The HNIC Report

Month: April, 2007

The White Lady Just Doesn’t Get It: A Response to Maureen Dowd’s “Critique’ of Michelle Obama

by Dax-Devlon Ross

Although she doesn’t seem to realize it (nor do I suspect she would admit as much if confronted with the fact), Maureen Dowd’s admiration for “cheeky women” who “puncture the ego of a cocky guy” comes with a caveat: the women have to be white. She can be a  Hollywood star from a bygone era, Katie Kouric or Cybil Shepherd; she can’t be Michelle Obama. But don’t dare tell Ms. Dowd this because she, like all too many liberal-minded Americans, would be appalled by the suggestion that race has anything to do with her distaste for Michelle Obama’s attitude toward her husband. For her, the discomfort she feels with Mrs. Obama’s “cheeky” remarks about her candidate husband has everything to do with Senator Obama’s candidacy. According to Dowd at least, Obama’s entire campaign rests on his “Camelot Mystique” rather than an actual record, therefore his wife is doing him a disservice by “mocking” him in public.

Interestingly enough, Dowd sees herself as coming to Senator Obama’s defense, when in reality she is only stoking the flames of the always tense black woman-black man-white woman triangle. She is, in effect, contributing to a pervasive stereotype within the black community (and perhaps outside of it as well)— namely that black women pull black men down and are to blame for pushing them into the arms of white women. Writes Dowd,

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Obama Would Send 100,000 Troops…Why Am I Not Surprised.

by Dax-Devlon Ross

So Obama plans to expand the military. I can’t say that I’m surprised, though I am disappointed. For the most part, I really like Obama. I feel like he’s got some phenomenal qualities, but his latest speech on foreign policy just doesn’t sit right with me. It put me into a hyper-critical mood and suddenly now I’m wondering if I can take anything he says at face value. If I wasn’t a skeptic before, I am now. Now I’m starting to think Obama’s ambition is potentially dangerous and that he can no longer get a free-pass because he’s a great speaker and he’s attractive and he makes people feel good about voting for a black man. I think he has to be held accountable for the stuff he says.

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Booker’s Got His Work Cut Out for Him

by Dax-Devlon Ross

I came across this long profile of Cory Booker and Newark that I highly recommend for anyone who really is interested in a) how Newark became the armit of America and b) why Booker is lauded as a leading politician for the 21st Century. The article manages to connect Newark’s seedy past with its contentious present and offer an insightful analysis of where Booker is trying to take the city. At the same time, the article comes down unfairly hard on Newarkers while painting an rosy picture of Booker as a savior. Like a lot that’s been written about Booker for the last few years, it glosses over the criticisms people have with him and those who support him.

These are some highlights from the article:

By 1986, after 16 years under [former Mayor Kenneth] Gibson, the city’s unemployment rate had risen nearly 50 percent, its population had continued dropping, it had no movie theaters and only one supermarket left, and only two-thirds of its high school students were earning diplomas.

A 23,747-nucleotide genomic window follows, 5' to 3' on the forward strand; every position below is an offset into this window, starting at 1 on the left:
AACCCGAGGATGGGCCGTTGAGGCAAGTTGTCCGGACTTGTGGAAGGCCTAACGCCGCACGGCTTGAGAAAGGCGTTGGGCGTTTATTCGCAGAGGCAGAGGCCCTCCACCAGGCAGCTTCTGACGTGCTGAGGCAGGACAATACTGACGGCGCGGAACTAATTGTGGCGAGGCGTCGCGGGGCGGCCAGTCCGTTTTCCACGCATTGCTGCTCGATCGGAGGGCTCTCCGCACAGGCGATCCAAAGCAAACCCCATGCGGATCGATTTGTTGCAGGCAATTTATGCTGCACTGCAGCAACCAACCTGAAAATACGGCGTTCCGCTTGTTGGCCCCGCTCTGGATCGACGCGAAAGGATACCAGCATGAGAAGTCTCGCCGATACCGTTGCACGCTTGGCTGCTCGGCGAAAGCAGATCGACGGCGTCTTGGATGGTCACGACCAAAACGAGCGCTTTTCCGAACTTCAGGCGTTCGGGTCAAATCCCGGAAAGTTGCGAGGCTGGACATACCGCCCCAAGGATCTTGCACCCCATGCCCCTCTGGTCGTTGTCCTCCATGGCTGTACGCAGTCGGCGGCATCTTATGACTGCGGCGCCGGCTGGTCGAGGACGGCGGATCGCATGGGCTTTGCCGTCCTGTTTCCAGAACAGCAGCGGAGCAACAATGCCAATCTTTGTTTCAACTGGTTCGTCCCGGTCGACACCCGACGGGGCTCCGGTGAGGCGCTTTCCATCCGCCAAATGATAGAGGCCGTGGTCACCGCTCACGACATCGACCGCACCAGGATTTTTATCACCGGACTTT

Even as a smattering of office towers, an elegant arts center, and a baseball stadium have risen near the waterfront, Newark remains grindingly poor. Nearly a quarter of its residents live below the poverty line—almost twice the national average. Newark’s unemployment rate is double the nation’s, while the median family income of $30,665 is just half the Jersey average. Social dysfunction is endemic, contributing heavily to the poverty number. The city has a nearly 70 percent out-of-wedlock birthrate, and, as social scientists note, over half of all American kids born without a legal father will arrive in the world poor.

Only 13 percent of Newarkers have college degrees, compared with 32 percent of the residents of Jersey City, which benefited from a strong dose of reform in the 1990s under former investment banker Bret Schundler.

Even as Booker zeroes in on crime, he’s had to deal with a raft of troubles left over from the previous administration, among them a surprise $44 million budget hole uncovered by state auditors. The audits have revealed a fiscal mess in Newark under James, with unpaid invoices going back years, questionable allocations, and estimates that the city is failing to collect some $80 million a year in taxes. Prosecutors in Newark are investigating last-minute spending by the James administration, including more than $80,000 charged to city credit cards for trips to Brazil, Martha’s Vineyard, and Puerto Rico. Booker had to plug the late-year budget gap with a property-tax increase that enraged homeowners.

Student performance has continued to plummet. “High school achievement rates have virtually flipped, from almost 70 percent of graduating Newark kids passing the state’s high school proficiency exam when the state took over, to only about 30 percent passing it now,” says Richard Cammarieri, a member of the Newark schools advisory board.

The man definitely has his work cut out for him

Patrick-Obama Part I

by Dax-Devlon Ross

The Kindred Rise of Obama, Patrick


 BOSTON — Early in Deval Patrick’s run for governor, when few Massachusetts voters had heard of the maverick candidate with the odd first name, U.S. Sen. Barack Obama stopped by Cambridge for a class reunion at Harvard Law School.

Obama extolled the virtues of Patrick, a fellow Harvard Law School alum who, like Obama, faced better known and better financed opponents.

“He recognized that there was something very special about Deval and there were similarities in their experience,” said Cassandra Butts, an Obama classmate who attended the reunion. “He wanted to give Deval the chances that he didn’t have early on in his Senate race.”

As Obama campaigns for president and Patrick works to shake off a rocky start as governor, observers are seeing in the two old friends the new face of black political leadership — figures as comfortable in the boardroom as on the picket line who can appeal to large swathes of white voters.

To read the rest click here

Patrick-Obama Part II

by Dax-Devlon Ross

Patrick, Obama campaigns share language of ‘hope’

From The Boston Globe

Of all the things Deval Patrick’s Republican opponent threw at him in last year’s governor’s race, one charge that stuck in his craw was that his speeches were more fluff than substance — that they were, in Patrick’s telling, “just words.” So he devised an artful response.

” ‘We hold these truths to be self-evident that all men are created equal’ — just words,” Patrick said at a rally in Roxbury right before Election Day. ” ‘We have nothing to fear but fear itself’ — just words. . . . ‘I have a dream’ — just words. They’re all just words.”

The crowd erupted as it got Patrick’s point about the power of language. But perhaps no one at the rally understood the point better than Barack Obama, who had joined him on stage that night.